REAL ESTATE MATTERS

If you can't afford your mortgage after losing a spouse, should you sell or walk away?

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By Ilyce R. Glink and Samuel J. Tamkin
Saturday, June 12, 2010

I recently lost my husband to cancer. When he passed, I lost about two-thirds of our income. The house has two mortgages. My name is on neither the mortgage nor the deed. I cannot make the payments and have moved to a place I can afford. I told the bank to take the home. Will this affect my credit and can they sue me for anything? I have nothing left.

We're deeply sorry for your loss. It's hard enough to lose a loved one, but it's even harder when that event causes you a financial hardship.

In most cases, you should not be held responsible for your husband's debt on the home. He owned the home and owed the debt. If the home retained its value and can be sold for what was owed on the home, the lender will be happy.

If the home is worth more than the outstanding mortgage debt, you will probably want to hire a real estate agent to sell the property. You can talk to a real estate lawyer about how to go about selling the home. If things work out, you may come out with some cash from the sale.

If, however, the loan exceeds the value of the home, you're probably better off letting the lender handle the issues relating to the home. But if you go down that route, you'd better make sure that the bills that come to the home are not in your name. If all the bills were truly in his name and you have walked away from the home, it's unlikely that you would have any liability for those debts.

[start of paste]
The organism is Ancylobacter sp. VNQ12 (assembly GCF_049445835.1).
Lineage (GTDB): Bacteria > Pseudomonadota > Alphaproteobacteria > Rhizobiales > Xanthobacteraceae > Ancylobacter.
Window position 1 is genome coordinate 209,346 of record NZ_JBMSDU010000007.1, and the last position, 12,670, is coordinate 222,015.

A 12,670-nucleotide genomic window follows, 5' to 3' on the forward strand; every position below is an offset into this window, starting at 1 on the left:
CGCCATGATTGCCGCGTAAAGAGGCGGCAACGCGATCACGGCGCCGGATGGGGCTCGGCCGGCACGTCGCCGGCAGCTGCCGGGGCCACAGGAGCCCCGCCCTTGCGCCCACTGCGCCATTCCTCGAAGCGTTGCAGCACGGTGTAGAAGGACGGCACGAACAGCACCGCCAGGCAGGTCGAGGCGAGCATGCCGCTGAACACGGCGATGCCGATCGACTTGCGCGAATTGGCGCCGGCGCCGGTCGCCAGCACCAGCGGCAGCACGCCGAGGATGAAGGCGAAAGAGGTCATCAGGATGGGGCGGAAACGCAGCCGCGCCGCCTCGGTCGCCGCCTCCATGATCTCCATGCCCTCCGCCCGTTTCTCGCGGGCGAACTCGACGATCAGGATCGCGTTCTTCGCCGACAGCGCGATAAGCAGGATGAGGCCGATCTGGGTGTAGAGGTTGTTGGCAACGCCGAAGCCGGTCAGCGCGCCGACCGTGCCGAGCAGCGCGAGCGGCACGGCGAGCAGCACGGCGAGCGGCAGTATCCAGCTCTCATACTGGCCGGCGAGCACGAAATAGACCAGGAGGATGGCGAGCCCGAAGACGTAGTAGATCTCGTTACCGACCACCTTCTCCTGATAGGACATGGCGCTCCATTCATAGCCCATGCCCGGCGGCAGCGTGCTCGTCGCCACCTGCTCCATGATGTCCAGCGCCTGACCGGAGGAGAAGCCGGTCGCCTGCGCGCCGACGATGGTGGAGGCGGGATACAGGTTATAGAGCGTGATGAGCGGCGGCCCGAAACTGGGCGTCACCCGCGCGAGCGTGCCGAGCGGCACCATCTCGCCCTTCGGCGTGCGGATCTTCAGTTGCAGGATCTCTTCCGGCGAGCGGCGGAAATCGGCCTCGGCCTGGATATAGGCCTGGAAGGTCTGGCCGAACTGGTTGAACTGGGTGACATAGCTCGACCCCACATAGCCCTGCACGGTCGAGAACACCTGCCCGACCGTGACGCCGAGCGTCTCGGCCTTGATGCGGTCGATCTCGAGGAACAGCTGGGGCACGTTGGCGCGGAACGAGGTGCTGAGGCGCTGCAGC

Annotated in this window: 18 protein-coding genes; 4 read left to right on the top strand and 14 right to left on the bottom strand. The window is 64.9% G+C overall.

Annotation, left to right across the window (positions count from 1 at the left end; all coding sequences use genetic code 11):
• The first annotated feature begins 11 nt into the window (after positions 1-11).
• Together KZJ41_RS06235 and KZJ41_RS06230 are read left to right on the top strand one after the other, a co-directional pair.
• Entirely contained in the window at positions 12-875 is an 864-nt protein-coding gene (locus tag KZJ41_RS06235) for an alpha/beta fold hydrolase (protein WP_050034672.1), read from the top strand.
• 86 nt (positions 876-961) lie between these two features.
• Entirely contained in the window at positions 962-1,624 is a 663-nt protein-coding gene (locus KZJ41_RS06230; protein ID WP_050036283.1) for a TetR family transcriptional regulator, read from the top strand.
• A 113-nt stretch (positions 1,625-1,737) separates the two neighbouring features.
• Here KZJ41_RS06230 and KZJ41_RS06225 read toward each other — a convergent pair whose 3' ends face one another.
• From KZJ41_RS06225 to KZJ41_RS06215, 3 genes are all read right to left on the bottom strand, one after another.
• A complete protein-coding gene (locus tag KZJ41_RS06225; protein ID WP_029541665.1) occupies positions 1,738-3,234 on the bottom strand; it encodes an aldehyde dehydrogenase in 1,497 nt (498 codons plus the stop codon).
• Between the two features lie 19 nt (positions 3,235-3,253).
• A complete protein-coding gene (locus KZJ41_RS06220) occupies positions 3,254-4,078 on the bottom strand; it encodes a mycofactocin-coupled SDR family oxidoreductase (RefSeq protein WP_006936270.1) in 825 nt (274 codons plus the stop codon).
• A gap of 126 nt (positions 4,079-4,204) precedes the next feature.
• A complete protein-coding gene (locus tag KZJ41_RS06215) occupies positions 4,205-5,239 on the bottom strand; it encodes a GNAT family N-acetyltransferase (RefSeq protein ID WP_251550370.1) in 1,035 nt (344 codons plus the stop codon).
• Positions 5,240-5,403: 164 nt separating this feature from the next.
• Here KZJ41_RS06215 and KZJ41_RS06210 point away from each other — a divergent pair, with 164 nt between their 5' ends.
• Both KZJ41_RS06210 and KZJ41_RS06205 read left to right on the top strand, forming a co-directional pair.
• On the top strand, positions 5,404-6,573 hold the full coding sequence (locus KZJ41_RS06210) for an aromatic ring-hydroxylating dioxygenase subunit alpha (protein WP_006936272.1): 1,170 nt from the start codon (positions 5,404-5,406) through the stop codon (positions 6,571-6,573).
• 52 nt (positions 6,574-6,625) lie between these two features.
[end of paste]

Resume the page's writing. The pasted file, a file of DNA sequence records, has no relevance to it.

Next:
In some states, spouses who benefit from services rendered to their spouses can be held accountable for those debts. But if the only debt you are dealing with is the home mortgage, you're probably fine moving on. Just to be sure, you might want to talk to an estate planner in your area or a lawyer who deals with collection defense.

Finally, you should know that in some states, even if the lender is not satisfied and paid in full upon the sale of the home, that lender can't come after the person who owes the debt. That amount owed is called a deficiency, and the lender would attempt to obtain a deficiency judgment to get more money from the borrower.

If, as you have said, you've not only lost a loved one but don't have much in terms of assets, banks are not willing to spend good money trying to recover more money from a person whose ability to pay is quite low.

My grandmother left a nice inheritance of about $40,000 for my father. She left her house to my uncle. My father has been in so much trouble in the past that my grandmother put my uncle as an overseer on my father's bank account to ensure he wouldn't blow the $40,000.

My father was locked up for two years a day before my grandmother died and my uncle is now telling my father that the $40,000 that was supposed to be his was used to pay the taxes on the house that was left to him.

This is so unfair, especially because my uncle has been renting this home for the last two years. If he couldn't pay up the taxes from rent or use his own personal money, then he should have sold that house altogether. Is it legal for him to use my father's inheritance money to pay taxes on that home? My father just got out of jail and needs this money to get a fresh start.


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